Gray Digi-Station Rollout a Success

Apr 10, 2006  •  Post A Comment

Gray Television’s strategy to leverage its digital platform by creating digital television stations in the markets where it already owns a broadcast station is receiving a significant boost, thanks to the pending arrival of The CW Television Network and MyNetworkTV.

The Atlanta-based station group, which has been launching digital stations since fall 2004, is accelerating the pace of its digital-channel rollout to accommodate the new start-up networks. Plans call for the broadcaster to have 22 digital stations in place by the time the networks launch in September, up from 11 last month. That number could increase to 25 by the end of the year.

Robert Prather, Gray’s president and the architect of the company’s digital-station strategy, said Gray has long had plans to increase the number of digital stations it owns. Indeed, Gray added three digital stations between January and March alone. But he admits the company sped up the rollout once the opportunity arose to secure CW and MyNetworkTV affiliations.

“We developed a formula that makes us able to put stations on the air quickly,” Mr. Prather said in an interview. “All of our stations are cash flow-positive in 90 days. We’ve been very, very successful. … I’ve been amazed others haven’t done it, frankly.”

Mr. Prather said Gray as a matter of course does not begin the rollout of a new digital channel unless the company has secured carriage of that channel on a cable or satellite provider’s system in that market. The new stations tend to focus on younger audiences and often include college sports coverage. The main broadcast networks, many of which are a strong No. 1 in their markets, are used frequently to promote the digital channels.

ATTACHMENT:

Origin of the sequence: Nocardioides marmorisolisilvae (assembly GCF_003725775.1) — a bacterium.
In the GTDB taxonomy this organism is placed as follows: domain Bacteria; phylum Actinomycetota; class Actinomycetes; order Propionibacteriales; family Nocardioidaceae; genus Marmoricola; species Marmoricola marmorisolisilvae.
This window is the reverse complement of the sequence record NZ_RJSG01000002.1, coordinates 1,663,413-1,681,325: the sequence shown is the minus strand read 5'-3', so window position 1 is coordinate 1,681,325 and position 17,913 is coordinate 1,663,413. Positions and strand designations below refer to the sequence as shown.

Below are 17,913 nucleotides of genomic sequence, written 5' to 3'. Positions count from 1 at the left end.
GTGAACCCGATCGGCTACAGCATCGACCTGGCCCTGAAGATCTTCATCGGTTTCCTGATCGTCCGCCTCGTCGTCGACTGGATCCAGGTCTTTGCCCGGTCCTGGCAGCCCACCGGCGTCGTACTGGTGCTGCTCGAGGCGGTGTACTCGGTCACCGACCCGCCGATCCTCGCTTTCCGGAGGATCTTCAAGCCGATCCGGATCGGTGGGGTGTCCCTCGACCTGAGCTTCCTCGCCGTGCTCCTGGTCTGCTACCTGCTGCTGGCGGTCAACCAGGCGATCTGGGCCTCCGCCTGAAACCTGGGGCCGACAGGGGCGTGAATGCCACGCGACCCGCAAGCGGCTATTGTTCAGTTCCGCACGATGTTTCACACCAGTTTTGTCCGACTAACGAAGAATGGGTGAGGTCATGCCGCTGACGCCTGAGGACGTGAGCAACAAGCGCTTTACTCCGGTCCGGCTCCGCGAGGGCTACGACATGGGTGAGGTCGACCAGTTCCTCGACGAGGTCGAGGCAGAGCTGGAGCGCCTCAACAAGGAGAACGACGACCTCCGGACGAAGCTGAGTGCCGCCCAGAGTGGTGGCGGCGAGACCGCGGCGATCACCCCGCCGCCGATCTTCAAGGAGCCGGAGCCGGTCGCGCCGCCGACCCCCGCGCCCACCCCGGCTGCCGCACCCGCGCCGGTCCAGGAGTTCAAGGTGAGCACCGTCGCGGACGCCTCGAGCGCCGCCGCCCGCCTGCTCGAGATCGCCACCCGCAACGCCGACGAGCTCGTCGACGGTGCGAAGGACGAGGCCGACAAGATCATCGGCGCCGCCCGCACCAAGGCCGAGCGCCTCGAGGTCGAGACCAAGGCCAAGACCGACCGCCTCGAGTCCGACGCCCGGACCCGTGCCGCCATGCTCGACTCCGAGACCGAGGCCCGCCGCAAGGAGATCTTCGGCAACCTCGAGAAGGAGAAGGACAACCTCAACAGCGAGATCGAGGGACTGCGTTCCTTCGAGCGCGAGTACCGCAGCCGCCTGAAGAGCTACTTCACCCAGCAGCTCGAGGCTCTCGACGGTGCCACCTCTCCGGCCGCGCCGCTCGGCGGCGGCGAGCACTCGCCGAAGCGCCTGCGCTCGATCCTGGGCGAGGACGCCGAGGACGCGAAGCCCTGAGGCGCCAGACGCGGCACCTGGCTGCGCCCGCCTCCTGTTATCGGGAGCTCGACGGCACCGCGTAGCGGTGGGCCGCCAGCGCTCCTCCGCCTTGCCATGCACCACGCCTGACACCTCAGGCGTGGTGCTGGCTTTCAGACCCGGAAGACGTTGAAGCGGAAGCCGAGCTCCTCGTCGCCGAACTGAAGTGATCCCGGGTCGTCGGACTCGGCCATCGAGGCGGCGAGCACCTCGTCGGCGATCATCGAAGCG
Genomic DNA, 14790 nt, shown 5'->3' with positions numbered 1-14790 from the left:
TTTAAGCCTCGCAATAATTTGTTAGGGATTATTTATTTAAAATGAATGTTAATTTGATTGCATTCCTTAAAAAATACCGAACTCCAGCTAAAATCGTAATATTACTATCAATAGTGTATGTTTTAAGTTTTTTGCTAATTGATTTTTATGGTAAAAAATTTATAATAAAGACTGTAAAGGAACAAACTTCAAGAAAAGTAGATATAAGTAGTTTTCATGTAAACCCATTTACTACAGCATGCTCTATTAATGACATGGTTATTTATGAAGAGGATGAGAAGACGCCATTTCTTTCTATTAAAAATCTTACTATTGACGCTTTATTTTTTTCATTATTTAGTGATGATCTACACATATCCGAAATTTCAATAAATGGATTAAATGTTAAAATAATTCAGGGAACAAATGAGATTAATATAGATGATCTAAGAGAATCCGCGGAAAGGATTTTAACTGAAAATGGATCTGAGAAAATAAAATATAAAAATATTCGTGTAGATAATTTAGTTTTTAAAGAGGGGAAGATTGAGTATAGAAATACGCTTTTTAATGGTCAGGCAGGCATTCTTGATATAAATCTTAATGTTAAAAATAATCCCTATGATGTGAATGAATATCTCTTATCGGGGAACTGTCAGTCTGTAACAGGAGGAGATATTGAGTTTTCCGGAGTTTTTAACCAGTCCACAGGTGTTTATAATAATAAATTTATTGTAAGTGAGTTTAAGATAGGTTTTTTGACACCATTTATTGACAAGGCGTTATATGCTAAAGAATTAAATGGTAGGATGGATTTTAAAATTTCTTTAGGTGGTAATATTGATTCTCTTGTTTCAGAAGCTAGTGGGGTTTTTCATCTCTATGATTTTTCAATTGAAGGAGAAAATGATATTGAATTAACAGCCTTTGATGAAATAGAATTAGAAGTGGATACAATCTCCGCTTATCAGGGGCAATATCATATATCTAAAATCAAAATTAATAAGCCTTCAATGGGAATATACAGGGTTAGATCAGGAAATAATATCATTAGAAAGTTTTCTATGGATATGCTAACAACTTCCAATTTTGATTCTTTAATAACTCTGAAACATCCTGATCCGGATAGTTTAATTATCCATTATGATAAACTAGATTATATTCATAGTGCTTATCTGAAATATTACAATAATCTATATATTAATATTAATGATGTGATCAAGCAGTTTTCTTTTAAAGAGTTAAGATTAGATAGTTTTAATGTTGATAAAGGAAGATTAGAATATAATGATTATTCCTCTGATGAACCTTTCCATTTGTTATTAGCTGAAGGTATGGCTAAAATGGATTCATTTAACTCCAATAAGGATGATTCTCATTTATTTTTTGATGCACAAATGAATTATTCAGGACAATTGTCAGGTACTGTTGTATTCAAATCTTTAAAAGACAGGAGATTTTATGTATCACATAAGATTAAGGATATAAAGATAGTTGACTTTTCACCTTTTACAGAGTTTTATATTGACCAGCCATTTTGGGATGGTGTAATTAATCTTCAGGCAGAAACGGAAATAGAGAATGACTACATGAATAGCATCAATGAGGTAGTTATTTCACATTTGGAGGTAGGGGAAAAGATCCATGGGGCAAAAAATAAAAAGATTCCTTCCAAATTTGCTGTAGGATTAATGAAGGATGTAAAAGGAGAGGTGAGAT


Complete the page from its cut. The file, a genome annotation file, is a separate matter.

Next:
The concept of a broadcaster creating digital channels is not new. A number of station groups have turned to digital-channel launches as a way to create duopolies without the expense-or potential regulatory hang-ups-that come with buying an actual station. The strategy also offers substantial cost savings, as the digital channel can rely extensively on the broadcast channel’s infrastructure to get on the air.

However, Gray, which owns 36 broadcast stations in addition to the 11 digital stations, is seen as the most aggressive company in the space. Mr. Prather said that in the early stages of the channel launches, the company relied on its close relationship with CBS to help start new UPN affiliates.

As of January, before the announcement that UPN and The WB Network would be merging to create The CW, Gray had seven digital UPN channels and one Fox channel. With recent agreements that Gray has struck with The CW and Fox Television Stations’ alternative network, MyNetworkTV, Mr. Prather said he hopes to have 15 MyNetworkTV affiliates, seven or eight CW affiliates and five Fox affiliates-all on digital channels tied to broadcast stations Gray already owns.

Digital Stations’ Potential

Mr. Prather sees the potential for the digital stations to generate profit margins that mirror those of Gray’s over-the-air stations, using a programming strategy that augments UPN’s schedule with sports content, specials and repurposed syndicated fare.

Gray’s aggressive push to launch digital channels comes at a time when station groups are searching for ways to make money off of their digital broadcast spectrum, which, among other things, has the ability to stream multiple television signals simultaneously. It also coincides with a broader trend in the entertainment industry of media players looking to generate new revenue streams using the newest delivery platforms.

“Use of the digital spectrum is one of the spear points on the digital trident,” said Lee Westerfield, a broadcasting analyst at Harris Nesbitt Gerard, who noted that in addition to more advertising revenue, digital stations might also offer opportunities for retransmission consent compensation. “The others are mobile video partnerships and webcasting. You’ve got to be involved in all three or your organization will not be an emerging video company.”

Gray does have a deal with a mobile phone services company to deliver news and weather reports to viewers’ cellular phones, and, like many station groups, the company has bolstered efforts to drive up advertising revenue at station Web sites.